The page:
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Travels through the States of North America and the provinces of Upper and Lower Canada
During the years of 1795, 1796 and 1797 by Isaac Weld, Jun. (1807) in two volumes.


PREFACE

AT a period when War was spreading desolation over the fairest parts of Europe, when anarchy seemed to be extending its frightful progress from nation to nation, and when the storms that were gathering over his native country in particular, rendered it impossible to say how soon any one of its inhabitants might be forced to seek for refuge in a foreign land; the Author of the following pages was induced to cross the Atlantic, for the purpose of examining with his own eyes into the truth of the various accounts which had been_ given of the flourishing and happy condition of the United States of America, and of ascertaining whether, in case of future emergency, any part of those territories might be looked forward to as an eligible and agreeable place of abode. Arrived in America, he travelled pretty generally through the states of Pennsylvania, Delaware, Maryland, Virginia, New Jersey, and New York ; he afterwards passed into the Canadas, desirous of obtaining equal information as to the state of those provinces, and of determining from his own immediate observations, how far the present condition of the inhabitants of the British dominions in America might be inferior or otherwise, to that of the people of the States, who had now indeed thrown off the yoke, but were formerly common members of the same extensive empire.

When abroad he had not the most distant intention of publishing his travels; but finding on his return home, that much of the matter contained in the following letters was quite new to his friends, and being induced to think that it might prove equally new, and not wholly unacceptable to the Public, he came to the resolution of committing them to print: accordingly the present volume is now offered to the world, in an humble hope, that if not entertaining to all readers, it will at least be so to some, as well as useful to future travellers.

If it shall appear to any one, that he has spoken with too much asperity of American men and American manners, the author bogs that such language may not be ascribed to hasty prejudice, and a blind partiality for every thing that is European. He crossed the Atlantic strongly prepossessed in favour of the people, and the country, which he was about to visit ; and if he returned with sentiments of a different tendency, they resulted solely from a cool and dispassionate observation of what chance presented to his view when abroad.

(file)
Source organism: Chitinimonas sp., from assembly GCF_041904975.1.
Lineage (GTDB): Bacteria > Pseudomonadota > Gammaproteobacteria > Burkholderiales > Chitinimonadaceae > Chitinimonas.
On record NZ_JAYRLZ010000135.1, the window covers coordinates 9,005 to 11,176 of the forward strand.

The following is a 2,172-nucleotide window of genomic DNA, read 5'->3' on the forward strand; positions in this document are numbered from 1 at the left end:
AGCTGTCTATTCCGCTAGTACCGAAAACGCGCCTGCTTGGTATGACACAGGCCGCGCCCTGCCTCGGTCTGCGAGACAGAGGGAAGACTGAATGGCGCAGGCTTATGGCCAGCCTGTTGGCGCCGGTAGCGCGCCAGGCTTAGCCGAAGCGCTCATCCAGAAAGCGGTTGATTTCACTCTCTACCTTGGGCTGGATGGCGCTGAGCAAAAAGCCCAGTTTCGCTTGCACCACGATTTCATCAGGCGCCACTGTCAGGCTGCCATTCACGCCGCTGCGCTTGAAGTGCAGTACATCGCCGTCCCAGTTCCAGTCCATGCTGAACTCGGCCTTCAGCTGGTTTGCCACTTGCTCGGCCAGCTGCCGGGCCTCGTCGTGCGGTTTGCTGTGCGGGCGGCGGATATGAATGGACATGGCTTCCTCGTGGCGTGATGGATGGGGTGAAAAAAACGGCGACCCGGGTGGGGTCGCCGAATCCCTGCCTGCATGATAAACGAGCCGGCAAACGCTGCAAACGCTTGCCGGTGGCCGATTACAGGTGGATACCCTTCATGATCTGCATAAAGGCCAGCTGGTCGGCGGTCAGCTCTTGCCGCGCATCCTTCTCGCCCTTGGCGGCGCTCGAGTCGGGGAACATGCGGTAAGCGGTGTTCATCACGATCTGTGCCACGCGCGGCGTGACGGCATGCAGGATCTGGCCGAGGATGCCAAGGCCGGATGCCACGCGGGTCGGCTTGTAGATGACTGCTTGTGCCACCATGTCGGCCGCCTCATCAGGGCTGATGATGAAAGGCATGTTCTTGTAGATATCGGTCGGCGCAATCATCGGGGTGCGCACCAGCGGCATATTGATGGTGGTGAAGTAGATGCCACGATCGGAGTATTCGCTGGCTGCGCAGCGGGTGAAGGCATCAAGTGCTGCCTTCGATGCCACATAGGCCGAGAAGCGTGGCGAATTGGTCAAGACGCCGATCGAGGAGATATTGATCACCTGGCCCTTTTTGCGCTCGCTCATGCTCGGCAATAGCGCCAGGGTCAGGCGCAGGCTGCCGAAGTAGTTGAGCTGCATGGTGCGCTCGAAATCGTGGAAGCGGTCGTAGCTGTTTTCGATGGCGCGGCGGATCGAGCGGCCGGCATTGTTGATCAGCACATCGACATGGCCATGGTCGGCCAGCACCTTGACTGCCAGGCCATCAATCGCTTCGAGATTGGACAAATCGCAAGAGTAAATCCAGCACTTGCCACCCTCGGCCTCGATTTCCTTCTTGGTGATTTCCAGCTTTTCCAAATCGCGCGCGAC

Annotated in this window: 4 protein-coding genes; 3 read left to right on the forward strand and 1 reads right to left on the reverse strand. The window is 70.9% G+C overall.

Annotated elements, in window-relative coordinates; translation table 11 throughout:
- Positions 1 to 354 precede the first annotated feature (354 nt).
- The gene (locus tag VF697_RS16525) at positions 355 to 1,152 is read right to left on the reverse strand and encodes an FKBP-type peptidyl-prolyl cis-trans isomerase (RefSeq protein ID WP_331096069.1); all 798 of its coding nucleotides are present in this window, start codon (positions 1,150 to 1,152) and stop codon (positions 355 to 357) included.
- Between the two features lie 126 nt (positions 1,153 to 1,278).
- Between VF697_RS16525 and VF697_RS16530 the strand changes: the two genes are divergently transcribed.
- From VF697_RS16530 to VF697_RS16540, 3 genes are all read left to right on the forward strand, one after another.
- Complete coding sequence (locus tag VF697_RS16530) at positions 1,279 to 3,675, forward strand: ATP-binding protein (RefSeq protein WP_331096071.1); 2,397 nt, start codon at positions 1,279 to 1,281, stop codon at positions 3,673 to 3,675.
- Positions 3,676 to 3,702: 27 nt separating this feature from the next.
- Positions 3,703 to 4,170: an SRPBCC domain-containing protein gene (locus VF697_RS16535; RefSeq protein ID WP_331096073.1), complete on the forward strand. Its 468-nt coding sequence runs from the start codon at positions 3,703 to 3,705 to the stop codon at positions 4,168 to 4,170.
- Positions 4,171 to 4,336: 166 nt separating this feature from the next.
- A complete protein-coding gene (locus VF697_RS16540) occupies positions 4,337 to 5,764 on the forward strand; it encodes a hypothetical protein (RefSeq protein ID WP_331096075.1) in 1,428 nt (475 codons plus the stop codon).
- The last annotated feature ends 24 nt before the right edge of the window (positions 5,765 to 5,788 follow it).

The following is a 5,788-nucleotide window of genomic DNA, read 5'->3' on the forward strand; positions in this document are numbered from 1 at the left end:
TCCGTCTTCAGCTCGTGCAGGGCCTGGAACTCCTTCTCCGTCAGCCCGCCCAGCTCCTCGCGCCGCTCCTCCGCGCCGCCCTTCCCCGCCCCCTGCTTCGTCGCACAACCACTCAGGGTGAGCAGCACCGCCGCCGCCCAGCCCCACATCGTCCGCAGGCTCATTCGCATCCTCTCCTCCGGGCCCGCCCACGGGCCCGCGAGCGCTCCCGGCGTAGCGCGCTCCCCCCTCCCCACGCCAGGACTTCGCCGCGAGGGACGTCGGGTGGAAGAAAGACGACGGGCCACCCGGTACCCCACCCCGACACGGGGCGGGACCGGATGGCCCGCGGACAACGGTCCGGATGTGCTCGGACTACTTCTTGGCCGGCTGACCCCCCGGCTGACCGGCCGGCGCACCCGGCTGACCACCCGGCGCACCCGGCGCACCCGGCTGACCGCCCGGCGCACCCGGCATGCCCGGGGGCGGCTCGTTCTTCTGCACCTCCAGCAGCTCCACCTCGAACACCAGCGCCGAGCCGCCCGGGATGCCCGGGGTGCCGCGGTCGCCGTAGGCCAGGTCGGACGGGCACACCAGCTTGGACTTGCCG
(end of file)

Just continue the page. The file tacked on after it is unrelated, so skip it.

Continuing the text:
An enthusiastic admirer of the beauties of Nature, the scenery of the countries through which he passed did not fail to attract a great part of his attention ; and interspersed through the book will be found views of what he thought would be most interesting .'to his readers : they are what he himself sketched upon the spot, that of Mount Vernon, the seat of General Washington, indeed, excepted, for which he is indebted to an ingenious friend that he met in America, and the view of Bethlehem. He has many more views in his possession; but he thought it better to furnish his publisher with a few only, in hopes that the engraving from them would be well executed, rather than with a great many, which, had they been given must either have been in a style unworthy of the Public eye, or else have swelled the price of the volume beyond the reach of many that may now read it. Of the resemblance which these views bear to their respective archetypes, those alone can be judges, who have been spectators of the original scenes. With regard to the Cataract of Niagara, however, it must be observed, that in views on so small a scale,, no one must expect to find a lively representation of its wonderful and terrific vastness, even were they executed by artists of far superior merit; the inserting of the three in the present work is done merely in the hope that they may help, together with the ground plan of the precipice, if it may be so called; to give a general idea of the position and appearance of that stupendous Cataract. Those who are desirous of becoming more intimately acquainted with if will soon be gratified at least so he has been given to understand by the artist in whose hands they at present are, with a set of views from the masterly pencil of Captain Fisher, of the Royal British Artillery, which are allowed by all those who had visited the Falls of Niagara to convey a more perfect idea of that wonderful natural curiosity, than any paintings or engravings that are extant. '

Finally, before the Reader proceeds to the perusal of the ensuing pages, the Author will just beg leave to apprize him, that they are the production of a very youthful pen, unaccustomed to write a great deal, far less to write for the press, ft is now for the first time that one of its productions is ventured to be laid before the public eye. As a first attempt, therefore, it is humbly hoped that the present work may meet with a generous indulgence, and not be too severely criticised on account of its numerous imperfections.

Dublin,
20th December, 1798.

Volume 1  |  Volume 2


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